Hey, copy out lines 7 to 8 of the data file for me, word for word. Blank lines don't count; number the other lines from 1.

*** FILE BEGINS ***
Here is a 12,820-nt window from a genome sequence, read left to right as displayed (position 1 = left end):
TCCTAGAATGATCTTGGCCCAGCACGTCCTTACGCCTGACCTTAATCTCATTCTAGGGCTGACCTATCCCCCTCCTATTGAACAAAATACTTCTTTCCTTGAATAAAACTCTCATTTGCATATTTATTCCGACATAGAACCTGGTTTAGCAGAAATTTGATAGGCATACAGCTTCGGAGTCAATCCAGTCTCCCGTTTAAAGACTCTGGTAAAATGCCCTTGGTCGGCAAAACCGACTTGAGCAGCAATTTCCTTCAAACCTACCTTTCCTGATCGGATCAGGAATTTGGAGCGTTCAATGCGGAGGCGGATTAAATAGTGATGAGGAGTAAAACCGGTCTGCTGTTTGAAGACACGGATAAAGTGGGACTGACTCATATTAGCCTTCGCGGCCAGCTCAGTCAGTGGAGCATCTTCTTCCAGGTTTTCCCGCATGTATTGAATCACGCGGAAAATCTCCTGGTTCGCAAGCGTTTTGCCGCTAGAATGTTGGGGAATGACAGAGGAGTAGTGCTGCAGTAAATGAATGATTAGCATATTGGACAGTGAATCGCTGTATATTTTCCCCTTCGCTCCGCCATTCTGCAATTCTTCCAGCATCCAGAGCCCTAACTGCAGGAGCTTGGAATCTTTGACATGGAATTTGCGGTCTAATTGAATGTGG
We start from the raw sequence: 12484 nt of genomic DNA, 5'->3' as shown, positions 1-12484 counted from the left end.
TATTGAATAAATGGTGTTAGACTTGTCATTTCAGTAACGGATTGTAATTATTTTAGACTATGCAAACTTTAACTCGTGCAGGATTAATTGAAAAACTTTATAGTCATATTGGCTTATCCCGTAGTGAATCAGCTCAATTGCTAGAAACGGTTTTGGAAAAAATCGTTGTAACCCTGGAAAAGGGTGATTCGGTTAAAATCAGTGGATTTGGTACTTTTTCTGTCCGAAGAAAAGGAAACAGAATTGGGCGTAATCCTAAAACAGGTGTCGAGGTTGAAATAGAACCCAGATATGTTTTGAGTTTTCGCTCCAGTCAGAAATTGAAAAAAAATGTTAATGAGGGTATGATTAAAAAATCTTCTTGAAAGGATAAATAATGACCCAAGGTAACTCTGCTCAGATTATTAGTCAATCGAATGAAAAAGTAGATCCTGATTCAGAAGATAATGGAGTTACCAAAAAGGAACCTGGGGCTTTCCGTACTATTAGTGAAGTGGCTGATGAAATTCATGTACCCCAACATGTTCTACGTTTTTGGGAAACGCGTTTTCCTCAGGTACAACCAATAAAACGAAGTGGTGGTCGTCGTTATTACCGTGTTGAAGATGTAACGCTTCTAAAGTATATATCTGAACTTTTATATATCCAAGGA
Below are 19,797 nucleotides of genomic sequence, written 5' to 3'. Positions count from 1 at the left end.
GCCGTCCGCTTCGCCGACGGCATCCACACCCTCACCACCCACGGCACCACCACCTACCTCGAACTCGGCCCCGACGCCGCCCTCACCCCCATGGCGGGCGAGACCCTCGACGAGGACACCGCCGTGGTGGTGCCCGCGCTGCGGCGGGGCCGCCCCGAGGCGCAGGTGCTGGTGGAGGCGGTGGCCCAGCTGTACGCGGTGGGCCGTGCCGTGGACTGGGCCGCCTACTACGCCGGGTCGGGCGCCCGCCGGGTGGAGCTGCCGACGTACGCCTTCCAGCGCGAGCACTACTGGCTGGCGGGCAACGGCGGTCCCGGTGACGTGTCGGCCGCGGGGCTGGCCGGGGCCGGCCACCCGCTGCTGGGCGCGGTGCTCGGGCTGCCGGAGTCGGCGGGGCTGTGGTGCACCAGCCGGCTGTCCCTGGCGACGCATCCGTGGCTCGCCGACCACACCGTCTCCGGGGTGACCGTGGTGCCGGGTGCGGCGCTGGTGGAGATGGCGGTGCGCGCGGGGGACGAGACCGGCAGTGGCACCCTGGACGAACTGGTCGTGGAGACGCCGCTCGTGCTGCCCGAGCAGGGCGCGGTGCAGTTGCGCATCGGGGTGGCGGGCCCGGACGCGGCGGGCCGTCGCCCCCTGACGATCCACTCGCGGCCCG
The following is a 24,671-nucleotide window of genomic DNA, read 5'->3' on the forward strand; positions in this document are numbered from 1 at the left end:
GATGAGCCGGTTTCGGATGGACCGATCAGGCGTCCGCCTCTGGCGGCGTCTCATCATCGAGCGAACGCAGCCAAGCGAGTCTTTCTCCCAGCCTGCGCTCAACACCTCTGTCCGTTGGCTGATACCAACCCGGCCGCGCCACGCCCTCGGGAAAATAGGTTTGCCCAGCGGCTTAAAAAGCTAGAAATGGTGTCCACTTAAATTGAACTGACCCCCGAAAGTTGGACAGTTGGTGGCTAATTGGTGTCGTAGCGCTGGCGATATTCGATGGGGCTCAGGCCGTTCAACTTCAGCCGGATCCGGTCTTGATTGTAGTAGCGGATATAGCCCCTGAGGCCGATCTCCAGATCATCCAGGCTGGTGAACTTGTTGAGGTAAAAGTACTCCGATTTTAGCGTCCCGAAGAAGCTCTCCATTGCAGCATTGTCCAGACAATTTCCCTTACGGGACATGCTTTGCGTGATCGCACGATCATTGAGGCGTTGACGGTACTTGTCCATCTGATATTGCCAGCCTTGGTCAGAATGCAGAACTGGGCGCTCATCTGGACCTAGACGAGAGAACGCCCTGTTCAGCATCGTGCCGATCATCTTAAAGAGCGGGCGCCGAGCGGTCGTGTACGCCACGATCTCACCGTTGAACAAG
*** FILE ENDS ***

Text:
The following is a 24,671-nucleotide window of genomic DNA, read 5'->3' on the forward strand; positions in this document are numbered from 1 at the left end:
GATGAGCCGGTTTCGGATGGACCGATCAGGCGTCCGCCTCTGGCGGCGTCTCATCATCGAGCGAACGCAGCCAAGCGAGTCTTTCTCCCAGCCTGCGCTCAACACCTCTGTCCGTTGGCTGATACCAACCCGGCCGCGCCACGCCCTCGGGAAAATAGGTTTGCCCAGCGGCTTAAAAAGCTAGAAATGGTGTCCACTTAAATTGAACTGACCCCCGAAAGTTGGACAGTTGGTGGCTAATTGGTGTCGTAGCGCTGGCGATATTCGATGGGGCTCAGGCCGTTCAACTTCAGCCGGATCCGGTCTTGATTGTAGTAGCGGATATAGCCCCTGAGGCCGATCTCCAGATCATCCAGGCTGGTGAACTTGTTGAGGTAAAAGTACTCCGATTTTAGCGTCCCGAAGAAGCTCTCCATTGCAGCATTGTCCAGACAATTTCCCTTACGGGACATGCTTTGCGTGATCGCACGATCATTGAGGCGTTGACGGTACTTGTCCATCTGATATTGCCAGCCTTGGTCAGAATGCAGAACTGGGCGCTCATCTGGACCTAGACGAGAGAACGCCCTGTTCAGCATCGTGCCGATCATCTTAAAGAGCGGGCGCCGAGCGGTCGTGTACGCCACGATCTCACCGTTGAACAAG